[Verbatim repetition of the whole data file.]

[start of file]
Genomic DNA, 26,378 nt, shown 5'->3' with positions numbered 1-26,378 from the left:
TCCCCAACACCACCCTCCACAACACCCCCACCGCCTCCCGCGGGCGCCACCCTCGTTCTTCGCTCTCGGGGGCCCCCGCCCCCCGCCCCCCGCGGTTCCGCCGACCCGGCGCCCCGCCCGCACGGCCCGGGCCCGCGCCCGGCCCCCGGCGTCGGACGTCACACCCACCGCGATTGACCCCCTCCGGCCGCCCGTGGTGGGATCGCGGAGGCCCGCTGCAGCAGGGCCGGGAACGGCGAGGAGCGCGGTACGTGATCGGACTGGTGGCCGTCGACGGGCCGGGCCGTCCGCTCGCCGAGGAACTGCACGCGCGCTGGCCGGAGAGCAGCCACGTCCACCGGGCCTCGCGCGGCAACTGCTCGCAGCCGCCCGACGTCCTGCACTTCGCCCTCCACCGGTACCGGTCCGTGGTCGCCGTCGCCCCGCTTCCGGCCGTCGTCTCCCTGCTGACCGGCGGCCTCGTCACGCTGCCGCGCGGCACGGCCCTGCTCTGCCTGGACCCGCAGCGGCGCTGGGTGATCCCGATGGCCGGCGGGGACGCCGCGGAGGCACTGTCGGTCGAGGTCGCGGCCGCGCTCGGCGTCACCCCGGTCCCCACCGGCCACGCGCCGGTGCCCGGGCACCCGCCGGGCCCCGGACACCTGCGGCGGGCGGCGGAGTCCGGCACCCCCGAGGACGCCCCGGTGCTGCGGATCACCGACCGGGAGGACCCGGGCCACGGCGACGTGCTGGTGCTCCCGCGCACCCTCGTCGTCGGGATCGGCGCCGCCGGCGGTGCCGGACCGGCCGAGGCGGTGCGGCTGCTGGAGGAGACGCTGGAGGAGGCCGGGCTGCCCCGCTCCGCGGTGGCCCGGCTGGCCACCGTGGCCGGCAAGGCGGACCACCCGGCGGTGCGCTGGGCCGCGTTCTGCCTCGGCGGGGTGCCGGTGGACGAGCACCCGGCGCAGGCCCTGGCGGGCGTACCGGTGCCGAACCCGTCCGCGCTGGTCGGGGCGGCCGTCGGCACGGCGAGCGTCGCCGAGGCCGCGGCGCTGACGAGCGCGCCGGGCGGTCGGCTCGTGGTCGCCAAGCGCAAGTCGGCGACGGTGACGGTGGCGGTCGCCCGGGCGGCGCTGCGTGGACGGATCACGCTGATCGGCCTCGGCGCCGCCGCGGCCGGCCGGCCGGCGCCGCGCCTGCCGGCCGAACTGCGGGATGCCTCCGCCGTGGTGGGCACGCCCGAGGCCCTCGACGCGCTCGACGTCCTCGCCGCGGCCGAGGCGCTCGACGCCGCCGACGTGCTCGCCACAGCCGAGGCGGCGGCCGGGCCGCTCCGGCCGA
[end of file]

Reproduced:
Genomic DNA, 26,378 nt, shown 5'->3' with positions numbered 1-26,378 from the left:
TCCCCAACACCACCCTCCACAACACCCCCACCGCCTCCCGCGGGCGCCACCCTCGTTCTTCGCTCTCGGGGGCCCCCGCCCCCCGCCCCCCGCGGTTCCGCCGACCCGGCGCCCCGCCCGCACGGCCCGGGCCCGCGCCCGGCCCCCGGCGTCGGACGTCACACCCACCGCGATTGACCCCCTCCGGCCGCCCGTGGTGGGATCGCGGAGGCCCGCTGCAGCAGGGCCGGGAACGGCGAGGAGCGCGGTACGTGATCGGACTGGTGGCCGTCGACGGGCCGGGCCGTCCGCTCGCCGAGGAACTGCACGCGCGCTGGCCGGAGAGCAGCCACGTCCACCGGGCCTCGCGCGGCAACTGCTCGCAGCCGCCCGACGTCCTGCACTTCGCCCTCCACCGGTACCGGTCCGTGGTCGCCGTCGCCCCGCTTCCGGCCGTCGTCTCCCTGCTGACCGGCGGCCTCGTCACGCTGCCGCGCGGCACGGCCCTGCTCTGCCTGGACCCGCAGCGGCGCTGGGTGATCCCGATGGCCGGCGGGGACGCCGCGGAGGCACTGTCGGTCGAGGTCGCGGCCGCGCTCGGCGTCACCCCGGTCCCCACCGGCCACGCGCCGGTGCCCGGGCACCCGCCGGGCCCCGGACACCTGCGGCGGGCGGCGGAGTCCGGCACCCCCGAGGACGCCCCGGTGCTGCGGATCACCGACCGGGAGGACCCGGGCCACGGCGACGTGCTGGTGCTCCCGCGCACCCTCGTCGTCGGGATCGGCGCCGCCGGCGGTGCCGGACCGGCCGAGGCGGTGCGGCTGCTGGAGGAGACGCTGGAGGAGGCCGGGCTGCCCCGCTCCGCGGTGGCCCGGCTGGCCACCGTGGCCGGCAAGGCGGACCACCCGGCGGTGCGCTGGGCCGCGTTCTGCCTCGGCGGGGTGCCGGTGGACGAGCACCCGGCGCAGGCCCTGGCGGGCGTACCGGTGCCGAACCCGTCCGCGCTGGTCGGGGCGGCCGTCGGCACGGCGAGCGTCGCCGAGGCCGCGGCGCTGACGAGCGCGCCGGGCGGTCGGCTCGTGGTCGCCAAGCGCAAGTCGGCGACGGTGACGGTGGCGGTCGCCCGGGCGGCGCTGCGTGGACGGATCACGCTGATCGGCCTCGGCGCCGCCGCGGCCGGCCGGCCGGCGCCGCGCCTGCCGGCCGAACTGCGGGATGCCTCCGCCGTGGTGGGCACGCCCGAGGCCCTCGACGCGCTCGACGTCCTCGCCGCGGCCGAGGCGCTCGACGCCGCCGACGTGCTCGCCACAGCCGAGGCGGCGGCCGGGCCGCTCCGGCCGA